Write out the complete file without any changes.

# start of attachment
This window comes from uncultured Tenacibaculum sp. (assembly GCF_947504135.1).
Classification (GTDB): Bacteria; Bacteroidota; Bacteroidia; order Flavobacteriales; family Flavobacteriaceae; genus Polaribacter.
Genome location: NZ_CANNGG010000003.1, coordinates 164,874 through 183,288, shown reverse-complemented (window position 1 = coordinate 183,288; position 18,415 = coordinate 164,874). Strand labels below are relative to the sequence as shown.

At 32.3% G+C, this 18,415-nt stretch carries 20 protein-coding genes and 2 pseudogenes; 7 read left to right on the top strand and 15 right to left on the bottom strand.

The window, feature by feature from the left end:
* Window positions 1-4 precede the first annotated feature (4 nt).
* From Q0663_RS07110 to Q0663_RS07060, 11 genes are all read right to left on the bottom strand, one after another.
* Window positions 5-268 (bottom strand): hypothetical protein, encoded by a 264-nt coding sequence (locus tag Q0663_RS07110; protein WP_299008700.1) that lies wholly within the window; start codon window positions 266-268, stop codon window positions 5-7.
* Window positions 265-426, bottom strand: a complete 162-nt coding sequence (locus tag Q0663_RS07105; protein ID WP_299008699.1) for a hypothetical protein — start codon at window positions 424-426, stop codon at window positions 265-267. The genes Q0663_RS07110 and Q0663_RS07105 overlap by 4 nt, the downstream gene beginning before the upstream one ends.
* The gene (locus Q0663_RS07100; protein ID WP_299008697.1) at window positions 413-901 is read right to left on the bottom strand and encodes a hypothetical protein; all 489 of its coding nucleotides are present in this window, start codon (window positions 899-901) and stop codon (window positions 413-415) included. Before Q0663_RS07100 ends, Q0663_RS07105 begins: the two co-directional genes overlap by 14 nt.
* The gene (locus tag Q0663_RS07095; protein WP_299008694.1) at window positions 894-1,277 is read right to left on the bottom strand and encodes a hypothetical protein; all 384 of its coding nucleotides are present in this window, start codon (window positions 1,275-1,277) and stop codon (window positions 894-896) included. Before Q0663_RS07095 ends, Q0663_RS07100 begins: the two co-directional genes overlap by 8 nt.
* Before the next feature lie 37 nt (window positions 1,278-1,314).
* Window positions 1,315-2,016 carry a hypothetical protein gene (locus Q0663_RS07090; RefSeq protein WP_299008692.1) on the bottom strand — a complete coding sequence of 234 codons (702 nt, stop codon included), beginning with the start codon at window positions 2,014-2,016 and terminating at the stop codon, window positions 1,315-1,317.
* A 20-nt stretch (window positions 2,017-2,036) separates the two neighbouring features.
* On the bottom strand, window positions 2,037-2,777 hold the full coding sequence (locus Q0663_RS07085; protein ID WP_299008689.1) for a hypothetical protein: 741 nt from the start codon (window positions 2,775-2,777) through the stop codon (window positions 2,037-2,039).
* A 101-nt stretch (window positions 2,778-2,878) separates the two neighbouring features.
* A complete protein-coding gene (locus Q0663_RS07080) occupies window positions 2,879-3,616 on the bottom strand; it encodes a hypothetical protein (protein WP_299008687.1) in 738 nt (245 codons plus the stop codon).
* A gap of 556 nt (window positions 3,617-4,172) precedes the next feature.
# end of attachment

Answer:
This window comes from uncultured Tenacibaculum sp. (assembly GCF_947504135.1).
Classification (GTDB): Bacteria; Bacteroidota; Bacteroidia; order Flavobacteriales; family Flavobacteriaceae; genus Polaribacter.
Genome location: NZ_CANNGG010000003.1, coordinates 164,874 through 183,288, shown reverse-complemented (window position 1 = coordinate 183,288; position 18,415 = coordinate 164,874). Strand labels below are relative to the sequence as shown.

At 32.3% G+C, this 18,415-nt stretch carries 20 protein-coding genes and 2 pseudogenes; 7 read left to right on the top strand and 15 right to left on the bottom strand.

The window, feature by feature from the left end:
* Window positions 1-4 precede the first annotated feature (4 nt).
* From Q0663_RS07110 to Q0663_RS07060, 11 genes are all read right to left on the bottom strand, one after another.
* Window positions 5-268 (bottom strand): hypothetical protein, encoded by a 264-nt coding sequence (locus tag Q0663_RS07110; protein WP_299008700.1) that lies wholly within the window; start codon window positions 266-268, stop codon window positions 5-7.
* Window positions 265-426, bottom strand: a complete 162-nt coding sequence (locus tag Q0663_RS07105; protein ID WP_299008699.1) for a hypothetical protein — start codon at window positions 424-426, stop codon at window positions 265-267. The genes Q0663_RS07110 and Q0663_RS07105 overlap by 4 nt, the downstream gene beginning before the upstream one ends.
* The gene (locus Q0663_RS07100; protein ID WP_299008697.1) at window positions 413-901 is read right to left on the bottom strand and encodes a hypothetical protein; all 489 of its coding nucleotides are present in this window, start codon (window positions 899-901) and stop codon (window positions 413-415) included. Before Q0663_RS07100 ends, Q0663_RS07105 begins: the two co-directional genes overlap by 14 nt.
* The gene (locus tag Q0663_RS07095; protein WP_299008694.1) at window positions 894-1,277 is read right to left on the bottom strand and encodes a hypothetical protein; all 384 of its coding nucleotides are present in this window, start codon (window positions 1,275-1,277) and stop codon (window positions 894-896) included. Before Q0663_RS07095 ends, Q0663_RS07100 begins: the two co-directional genes overlap by 8 nt.
* Before the next feature lie 37 nt (window positions 1,278-1,314).
* Window positions 1,315-2,016 carry a hypothetical protein gene (locus Q0663_RS07090; RefSeq protein WP_299008692.1) on the bottom strand — a complete coding sequence of 234 codons (702 nt, stop codon included), beginning with the start codon at window positions 2,014-2,016 and terminating at the stop codon, window positions 1,315-1,317.
* A 20-nt stretch (window positions 2,017-2,036) separates the two neighbouring features.
* On the bottom strand, window positions 2,037-2,777 hold the full coding sequence (locus Q0663_RS07085; protein ID WP_299008689.1) for a hypothetical protein: 741 nt from the start codon (window positions 2,775-2,777) through the stop codon (window positions 2,037-2,039).
* A 101-nt stretch (window positions 2,778-2,878) separates the two neighbouring features.
* A complete protein-coding gene (locus Q0663_RS07080) occupies window positions 2,879-3,616 on the bottom strand; it encodes a hypothetical protein (protein WP_299008687.1) in 738 nt (245 codons plus the stop codon).
* A gap of 556 nt (window positions 3,617-4,172) precedes the next feature.